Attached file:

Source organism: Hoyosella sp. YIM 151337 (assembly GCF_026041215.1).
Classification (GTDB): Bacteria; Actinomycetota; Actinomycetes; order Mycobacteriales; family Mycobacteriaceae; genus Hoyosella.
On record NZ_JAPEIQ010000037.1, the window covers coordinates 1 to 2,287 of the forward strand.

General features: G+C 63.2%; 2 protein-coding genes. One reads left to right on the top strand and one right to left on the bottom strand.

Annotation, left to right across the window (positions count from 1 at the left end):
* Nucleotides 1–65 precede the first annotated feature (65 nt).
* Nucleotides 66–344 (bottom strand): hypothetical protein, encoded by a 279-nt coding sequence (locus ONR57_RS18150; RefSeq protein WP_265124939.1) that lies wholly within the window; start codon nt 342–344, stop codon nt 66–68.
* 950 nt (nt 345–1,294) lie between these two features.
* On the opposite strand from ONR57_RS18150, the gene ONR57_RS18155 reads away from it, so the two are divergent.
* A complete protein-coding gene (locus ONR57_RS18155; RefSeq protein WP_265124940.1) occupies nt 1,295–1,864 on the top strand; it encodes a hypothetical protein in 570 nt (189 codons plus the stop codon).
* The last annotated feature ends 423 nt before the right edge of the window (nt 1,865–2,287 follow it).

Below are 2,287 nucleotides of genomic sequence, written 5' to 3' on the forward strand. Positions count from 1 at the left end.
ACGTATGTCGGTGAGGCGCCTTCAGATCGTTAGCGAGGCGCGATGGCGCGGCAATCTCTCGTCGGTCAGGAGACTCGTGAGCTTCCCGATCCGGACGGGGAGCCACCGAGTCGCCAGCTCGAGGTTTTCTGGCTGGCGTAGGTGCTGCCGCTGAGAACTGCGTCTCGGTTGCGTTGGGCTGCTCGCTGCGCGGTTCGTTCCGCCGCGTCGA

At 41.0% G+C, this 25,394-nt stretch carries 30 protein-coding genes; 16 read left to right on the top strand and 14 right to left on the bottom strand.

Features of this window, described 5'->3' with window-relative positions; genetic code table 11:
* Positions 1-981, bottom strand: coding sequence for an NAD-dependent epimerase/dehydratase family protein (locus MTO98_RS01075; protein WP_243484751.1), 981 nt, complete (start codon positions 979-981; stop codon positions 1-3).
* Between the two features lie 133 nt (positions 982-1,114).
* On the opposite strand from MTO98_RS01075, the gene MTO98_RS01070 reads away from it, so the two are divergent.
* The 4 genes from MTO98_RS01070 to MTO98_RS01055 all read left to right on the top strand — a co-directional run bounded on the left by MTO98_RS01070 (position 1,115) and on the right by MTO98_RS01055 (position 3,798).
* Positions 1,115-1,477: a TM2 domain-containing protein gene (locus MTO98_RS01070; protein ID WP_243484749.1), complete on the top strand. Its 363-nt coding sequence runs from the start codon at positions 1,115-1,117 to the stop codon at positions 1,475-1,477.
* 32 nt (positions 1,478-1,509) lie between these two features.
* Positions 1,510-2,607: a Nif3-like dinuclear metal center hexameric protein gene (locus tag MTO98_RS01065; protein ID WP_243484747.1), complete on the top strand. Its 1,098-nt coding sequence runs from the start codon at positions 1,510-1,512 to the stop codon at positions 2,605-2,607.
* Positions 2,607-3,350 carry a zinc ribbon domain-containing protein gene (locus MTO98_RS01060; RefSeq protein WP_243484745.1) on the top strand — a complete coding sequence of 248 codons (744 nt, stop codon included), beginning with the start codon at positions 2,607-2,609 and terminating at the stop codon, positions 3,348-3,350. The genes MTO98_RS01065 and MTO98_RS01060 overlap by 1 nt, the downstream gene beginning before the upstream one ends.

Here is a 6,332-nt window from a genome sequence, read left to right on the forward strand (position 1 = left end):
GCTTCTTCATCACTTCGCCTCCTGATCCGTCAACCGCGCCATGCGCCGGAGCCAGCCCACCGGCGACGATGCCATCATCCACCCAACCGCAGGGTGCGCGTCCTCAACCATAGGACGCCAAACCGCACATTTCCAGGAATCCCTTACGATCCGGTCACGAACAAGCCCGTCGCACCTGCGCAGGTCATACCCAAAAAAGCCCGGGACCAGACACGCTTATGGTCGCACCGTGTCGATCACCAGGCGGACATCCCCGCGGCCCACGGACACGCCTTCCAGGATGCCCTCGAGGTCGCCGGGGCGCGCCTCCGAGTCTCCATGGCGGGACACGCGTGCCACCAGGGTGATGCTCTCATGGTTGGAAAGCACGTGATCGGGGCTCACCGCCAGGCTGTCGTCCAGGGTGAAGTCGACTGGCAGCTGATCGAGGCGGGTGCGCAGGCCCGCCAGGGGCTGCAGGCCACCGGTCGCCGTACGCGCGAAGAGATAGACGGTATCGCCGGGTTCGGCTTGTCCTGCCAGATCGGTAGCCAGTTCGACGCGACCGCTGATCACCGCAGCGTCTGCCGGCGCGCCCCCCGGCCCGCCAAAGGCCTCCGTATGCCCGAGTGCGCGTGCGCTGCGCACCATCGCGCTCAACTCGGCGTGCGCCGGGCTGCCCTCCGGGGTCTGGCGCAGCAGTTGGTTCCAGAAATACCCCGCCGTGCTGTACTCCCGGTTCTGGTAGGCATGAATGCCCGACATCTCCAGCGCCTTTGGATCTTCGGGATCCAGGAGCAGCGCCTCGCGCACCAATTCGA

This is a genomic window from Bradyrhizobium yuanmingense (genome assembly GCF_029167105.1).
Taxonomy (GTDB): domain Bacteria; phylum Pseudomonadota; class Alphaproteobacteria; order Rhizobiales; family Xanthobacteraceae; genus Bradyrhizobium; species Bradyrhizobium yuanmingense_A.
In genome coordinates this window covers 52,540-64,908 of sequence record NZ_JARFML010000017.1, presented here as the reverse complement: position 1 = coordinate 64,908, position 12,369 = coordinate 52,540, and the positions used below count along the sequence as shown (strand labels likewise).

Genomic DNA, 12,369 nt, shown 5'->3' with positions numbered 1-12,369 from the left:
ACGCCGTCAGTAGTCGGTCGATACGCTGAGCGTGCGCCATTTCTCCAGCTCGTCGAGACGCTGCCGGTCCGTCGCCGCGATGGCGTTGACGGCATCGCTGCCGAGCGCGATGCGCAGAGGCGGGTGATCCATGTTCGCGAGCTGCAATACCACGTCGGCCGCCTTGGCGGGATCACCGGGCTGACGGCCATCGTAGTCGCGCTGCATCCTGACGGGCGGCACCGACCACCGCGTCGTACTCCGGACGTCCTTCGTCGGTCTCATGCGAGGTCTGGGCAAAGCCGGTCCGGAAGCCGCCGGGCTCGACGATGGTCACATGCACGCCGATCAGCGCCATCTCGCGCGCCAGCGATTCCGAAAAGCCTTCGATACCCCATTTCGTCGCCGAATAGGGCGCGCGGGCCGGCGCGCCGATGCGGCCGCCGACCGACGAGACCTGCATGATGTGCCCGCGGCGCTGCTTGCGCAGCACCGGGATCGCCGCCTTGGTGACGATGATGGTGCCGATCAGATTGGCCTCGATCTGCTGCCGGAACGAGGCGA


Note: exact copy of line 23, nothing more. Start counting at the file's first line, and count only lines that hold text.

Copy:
* Positions 2,607-3,350 carry a zinc ribbon domain-containing protein gene (locus MTO98_RS01060; RefSeq protein WP_243484745.1) on the top strand — a complete coding sequence of 248 codons (744 nt, stop codon included), beginning with the start codon at positions 2,607-2,609 and terminating at the stop codon, positions 3,348-3,350. The genes MTO98_RS01065 and MTO98_RS01060 overlap by 1 nt, the downstream gene beginning before the upstream one ends.